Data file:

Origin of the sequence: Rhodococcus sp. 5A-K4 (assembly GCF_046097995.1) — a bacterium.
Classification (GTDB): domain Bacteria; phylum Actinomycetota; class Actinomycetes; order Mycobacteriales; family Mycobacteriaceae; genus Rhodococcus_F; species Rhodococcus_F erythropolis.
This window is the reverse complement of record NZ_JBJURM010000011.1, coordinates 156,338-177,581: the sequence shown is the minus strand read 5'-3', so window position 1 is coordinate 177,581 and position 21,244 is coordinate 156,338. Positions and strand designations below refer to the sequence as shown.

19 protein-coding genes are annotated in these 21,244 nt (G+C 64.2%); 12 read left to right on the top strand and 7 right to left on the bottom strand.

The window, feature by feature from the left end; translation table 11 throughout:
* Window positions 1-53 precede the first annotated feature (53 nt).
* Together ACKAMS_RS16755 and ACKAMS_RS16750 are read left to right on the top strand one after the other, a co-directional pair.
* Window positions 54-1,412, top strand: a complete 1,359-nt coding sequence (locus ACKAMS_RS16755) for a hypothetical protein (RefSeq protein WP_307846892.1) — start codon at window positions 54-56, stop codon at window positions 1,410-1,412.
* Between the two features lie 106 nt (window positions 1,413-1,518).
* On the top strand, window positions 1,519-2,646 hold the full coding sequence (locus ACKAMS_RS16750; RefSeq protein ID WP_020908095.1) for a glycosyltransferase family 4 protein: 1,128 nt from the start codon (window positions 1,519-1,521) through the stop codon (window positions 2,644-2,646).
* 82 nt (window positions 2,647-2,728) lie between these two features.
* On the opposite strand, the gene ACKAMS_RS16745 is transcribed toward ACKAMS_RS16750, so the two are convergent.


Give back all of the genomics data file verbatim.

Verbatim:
Origin of the sequence: Rhodococcus sp. 5A-K4 (assembly GCF_046097995.1) — a bacterium.
Classification (GTDB): domain Bacteria; phylum Actinomycetota; class Actinomycetes; order Mycobacteriales; family Mycobacteriaceae; genus Rhodococcus_F; species Rhodococcus_F erythropolis.
This window is the reverse complement of record NZ_JBJURM010000011.1, coordinates 156,338-177,581: the sequence shown is the minus strand read 5'-3', so window position 1 is coordinate 177,581 and position 21,244 is coordinate 156,338. Positions and strand designations below refer to the sequence as shown.

19 protein-coding genes are annotated in these 21,244 nt (G+C 64.2%); 12 read left to right on the top strand and 7 right to left on the bottom strand.

The window, feature by feature from the left end; translation table 11 throughout:
* Window positions 1-53 precede the first annotated feature (53 nt).
* Together ACKAMS_RS16755 and ACKAMS_RS16750 are read left to right on the top strand one after the other, a co-directional pair.
* Window positions 54-1,412, top strand: a complete 1,359-nt coding sequence (locus ACKAMS_RS16755) for a hypothetical protein (RefSeq protein WP_307846892.1) — start codon at window positions 54-56, stop codon at window positions 1,410-1,412.
* Between the two features lie 106 nt (window positions 1,413-1,518).
* On the top strand, window positions 1,519-2,646 hold the full coding sequence (locus ACKAMS_RS16750; RefSeq protein ID WP_020908095.1) for a glycosyltransferase family 4 protein: 1,128 nt from the start codon (window positions 1,519-1,521) through the stop codon (window positions 2,644-2,646).
* 82 nt (window positions 2,647-2,728) lie between these two features.
* On the opposite strand, the gene ACKAMS_RS16745 is transcribed toward ACKAMS_RS16750, so the two are convergent.